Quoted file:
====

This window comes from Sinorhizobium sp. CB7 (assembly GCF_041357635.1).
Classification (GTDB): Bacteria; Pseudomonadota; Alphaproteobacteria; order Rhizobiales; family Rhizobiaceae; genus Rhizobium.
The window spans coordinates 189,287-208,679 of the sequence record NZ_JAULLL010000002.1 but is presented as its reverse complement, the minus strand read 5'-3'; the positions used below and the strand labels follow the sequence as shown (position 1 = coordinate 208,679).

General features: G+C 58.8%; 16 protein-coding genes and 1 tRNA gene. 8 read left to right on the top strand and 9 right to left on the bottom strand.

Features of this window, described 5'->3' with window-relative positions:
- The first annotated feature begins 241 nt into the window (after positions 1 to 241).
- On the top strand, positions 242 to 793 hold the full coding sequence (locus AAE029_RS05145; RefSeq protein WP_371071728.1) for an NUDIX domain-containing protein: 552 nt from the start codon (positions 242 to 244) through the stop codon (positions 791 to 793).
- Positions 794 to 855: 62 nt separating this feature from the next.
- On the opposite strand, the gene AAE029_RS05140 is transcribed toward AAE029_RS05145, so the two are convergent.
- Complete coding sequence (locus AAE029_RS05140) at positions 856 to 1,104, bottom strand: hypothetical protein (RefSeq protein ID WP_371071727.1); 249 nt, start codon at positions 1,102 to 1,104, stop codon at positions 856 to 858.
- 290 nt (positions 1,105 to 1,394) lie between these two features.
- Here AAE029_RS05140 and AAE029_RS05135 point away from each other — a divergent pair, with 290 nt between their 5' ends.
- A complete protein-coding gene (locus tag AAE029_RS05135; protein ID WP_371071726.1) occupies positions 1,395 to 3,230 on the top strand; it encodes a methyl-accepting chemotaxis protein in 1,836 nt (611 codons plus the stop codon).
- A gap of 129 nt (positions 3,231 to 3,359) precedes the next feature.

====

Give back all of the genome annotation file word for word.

This window comes from Sinorhizobium sp. CB7 (assembly GCF_041357635.1).
Classification (GTDB): Bacteria; Pseudomonadota; Alphaproteobacteria; order Rhizobiales; family Rhizobiaceae; genus Rhizobium.
The window spans coordinates 189,287-208,679 of the sequence record NZ_JAULLL010000002.1 but is presented as its reverse complement, the minus strand read 5'-3'; the positions used below and the strand labels follow the sequence as shown (position 1 = coordinate 208,679).

General features: G+C 58.8%; 16 protein-coding genes and 1 tRNA gene. 8 read left to right on the top strand and 9 right to left on the bottom strand.

Features of this window, described 5'->3' with window-relative positions:
- The first annotated feature begins 241 nt into the window (after positions 1 to 241).
- On the top strand, positions 242 to 793 hold the full coding sequence (locus AAE029_RS05145; RefSeq protein WP_371071728.1) for an NUDIX domain-containing protein: 552 nt from the start codon (positions 242 to 244) through the stop codon (positions 791 to 793).
- Positions 794 to 855: 62 nt separating this feature from the next.
- On the opposite strand, the gene AAE029_RS05140 is transcribed toward AAE029_RS05145, so the two are convergent.
- Complete coding sequence (locus AAE029_RS05140) at positions 856 to 1,104, bottom strand: hypothetical protein (RefSeq protein ID WP_371071727.1); 249 nt, start codon at positions 1,102 to 1,104, stop codon at positions 856 to 858.
- 290 nt (positions 1,105 to 1,394) lie between these two features.
- Here AAE029_RS05140 and AAE029_RS05135 point away from each other — a divergent pair, with 290 nt between their 5' ends.
- A complete protein-coding gene (locus tag AAE029_RS05135; protein ID WP_371071726.1) occupies positions 1,395 to 3,230 on the top strand; it encodes a methyl-accepting chemotaxis protein in 1,836 nt (611 codons plus the stop codon).
- A gap of 129 nt (positions 3,231 to 3,359) precedes the next feature.